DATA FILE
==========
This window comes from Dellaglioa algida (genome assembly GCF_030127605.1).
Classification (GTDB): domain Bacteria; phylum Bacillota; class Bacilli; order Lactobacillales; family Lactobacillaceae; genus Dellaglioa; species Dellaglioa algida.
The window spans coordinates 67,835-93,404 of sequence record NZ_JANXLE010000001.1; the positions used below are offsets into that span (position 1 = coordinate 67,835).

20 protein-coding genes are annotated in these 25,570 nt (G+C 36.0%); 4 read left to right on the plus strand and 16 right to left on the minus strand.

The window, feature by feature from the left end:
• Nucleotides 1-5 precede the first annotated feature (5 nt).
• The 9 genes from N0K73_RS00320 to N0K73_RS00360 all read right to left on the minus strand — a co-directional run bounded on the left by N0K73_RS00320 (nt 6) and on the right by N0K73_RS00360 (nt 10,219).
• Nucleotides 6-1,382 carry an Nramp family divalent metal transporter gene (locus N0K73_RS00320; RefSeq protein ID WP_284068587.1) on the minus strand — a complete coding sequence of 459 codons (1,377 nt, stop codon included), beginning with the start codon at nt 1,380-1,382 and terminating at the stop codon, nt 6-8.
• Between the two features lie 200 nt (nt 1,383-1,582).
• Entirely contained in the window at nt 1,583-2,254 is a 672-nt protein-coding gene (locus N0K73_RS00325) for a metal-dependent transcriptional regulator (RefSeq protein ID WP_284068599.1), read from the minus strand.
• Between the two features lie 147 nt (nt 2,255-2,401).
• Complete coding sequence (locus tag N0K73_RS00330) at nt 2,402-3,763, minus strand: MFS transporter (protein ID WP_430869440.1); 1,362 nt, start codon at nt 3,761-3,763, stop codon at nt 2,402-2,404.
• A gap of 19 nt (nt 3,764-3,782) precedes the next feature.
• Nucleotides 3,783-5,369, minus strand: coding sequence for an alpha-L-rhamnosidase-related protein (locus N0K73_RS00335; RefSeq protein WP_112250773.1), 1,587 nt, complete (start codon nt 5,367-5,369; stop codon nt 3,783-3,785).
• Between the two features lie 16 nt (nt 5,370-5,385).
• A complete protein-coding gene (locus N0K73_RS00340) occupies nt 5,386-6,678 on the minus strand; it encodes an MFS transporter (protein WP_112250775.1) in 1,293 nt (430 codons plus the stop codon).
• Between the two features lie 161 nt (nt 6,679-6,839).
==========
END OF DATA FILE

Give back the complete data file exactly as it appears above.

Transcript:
This window comes from Dellaglioa algida (genome assembly GCF_030127605.1).
Classification (GTDB): domain Bacteria; phylum Bacillota; class Bacilli; order Lactobacillales; family Lactobacillaceae; genus Dellaglioa; species Dellaglioa algida.
The window spans coordinates 67,835-93,404 of sequence record NZ_JANXLE010000001.1; the positions used below are offsets into that span (position 1 = coordinate 67,835).

20 protein-coding genes are annotated in these 25,570 nt (G+C 36.0%); 4 read left to right on the plus strand and 16 right to left on the minus strand.

The window, feature by feature from the left end:
• Nucleotides 1-5 precede the first annotated feature (5 nt).
• The 9 genes from N0K73_RS00320 to N0K73_RS00360 all read right to left on the minus strand — a co-directional run bounded on the left by N0K73_RS00320 (nt 6) and on the right by N0K73_RS00360 (nt 10,219).
• Nucleotides 6-1,382 carry an Nramp family divalent metal transporter gene (locus N0K73_RS00320; RefSeq protein ID WP_284068587.1) on the minus strand — a complete coding sequence of 459 codons (1,377 nt, stop codon included), beginning with the start codon at nt 1,380-1,382 and terminating at the stop codon, nt 6-8.
• Between the two features lie 200 nt (nt 1,383-1,582).
• Entirely contained in the window at nt 1,583-2,254 is a 672-nt protein-coding gene (locus N0K73_RS00325) for a metal-dependent transcriptional regulator (RefSeq protein ID WP_284068599.1), read from the minus strand.
• Between the two features lie 147 nt (nt 2,255-2,401).
• Complete coding sequence (locus tag N0K73_RS00330) at nt 2,402-3,763, minus strand: MFS transporter (protein ID WP_430869440.1); 1,362 nt, start codon at nt 3,761-3,763, stop codon at nt 2,402-2,404.
• A gap of 19 nt (nt 3,764-3,782) precedes the next feature.
• Nucleotides 3,783-5,369, minus strand: coding sequence for an alpha-L-rhamnosidase-related protein (locus N0K73_RS00335; RefSeq protein WP_112250773.1), 1,587 nt, complete (start codon nt 5,367-5,369; stop codon nt 3,783-3,785).
• Between the two features lie 16 nt (nt 5,370-5,385).
• A complete protein-coding gene (locus N0K73_RS00340) occupies nt 5,386-6,678 on the minus strand; it encodes an MFS transporter (protein WP_112250775.1) in 1,293 nt (430 codons plus the stop codon).
• Between the two features lie 161 nt (nt 6,679-6,839).